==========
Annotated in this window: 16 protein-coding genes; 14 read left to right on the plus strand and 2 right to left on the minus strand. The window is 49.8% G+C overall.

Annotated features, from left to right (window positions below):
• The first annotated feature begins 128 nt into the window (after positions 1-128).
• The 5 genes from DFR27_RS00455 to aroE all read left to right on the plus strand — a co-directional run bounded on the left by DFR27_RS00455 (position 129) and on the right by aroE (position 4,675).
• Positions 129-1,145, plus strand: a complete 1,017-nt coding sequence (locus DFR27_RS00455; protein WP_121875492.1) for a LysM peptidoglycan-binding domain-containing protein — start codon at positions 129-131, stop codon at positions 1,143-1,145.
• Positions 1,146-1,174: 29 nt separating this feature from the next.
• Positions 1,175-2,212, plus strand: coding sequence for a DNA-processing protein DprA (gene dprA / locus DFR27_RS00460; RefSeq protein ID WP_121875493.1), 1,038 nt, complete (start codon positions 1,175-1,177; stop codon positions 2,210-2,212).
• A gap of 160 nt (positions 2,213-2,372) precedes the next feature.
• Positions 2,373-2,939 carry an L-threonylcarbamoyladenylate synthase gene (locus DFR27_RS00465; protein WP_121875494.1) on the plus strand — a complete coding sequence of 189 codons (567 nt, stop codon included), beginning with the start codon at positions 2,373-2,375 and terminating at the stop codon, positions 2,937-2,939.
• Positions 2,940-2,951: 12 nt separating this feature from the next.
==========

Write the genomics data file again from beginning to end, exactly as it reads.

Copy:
Annotated in this window: 16 protein-coding genes; 14 read left to right on the plus strand and 2 right to left on the minus strand. The window is 49.8% G+C overall.

Annotated features, from left to right (window positions below):
• The first annotated feature begins 128 nt into the window (after positions 1-128).
• The 5 genes from DFR27_RS00455 to aroE all read left to right on the plus strand — a co-directional run bounded on the left by DFR27_RS00455 (position 129) and on the right by aroE (position 4,675).
• Positions 129-1,145, plus strand: a complete 1,017-nt coding sequence (locus DFR27_RS00455; protein WP_121875492.1) for a LysM peptidoglycan-binding domain-containing protein — start codon at positions 129-131, stop codon at positions 1,143-1,145.
• Positions 1,146-1,174: 29 nt separating this feature from the next.
• Positions 1,175-2,212, plus strand: coding sequence for a DNA-processing protein DprA (gene dprA / locus DFR27_RS00460; RefSeq protein ID WP_121875493.1), 1,038 nt, complete (start codon positions 1,175-1,177; stop codon positions 2,210-2,212).
• A gap of 160 nt (positions 2,213-2,372) precedes the next feature.
• Positions 2,373-2,939 carry an L-threonylcarbamoyladenylate synthase gene (locus DFR27_RS00465; protein WP_121875494.1) on the plus strand — a complete coding sequence of 189 codons (567 nt, stop codon included), beginning with the start codon at positions 2,373-2,375 and terminating at the stop codon, positions 2,937-2,939.
• Positions 2,940-2,951: 12 nt separating this feature from the next.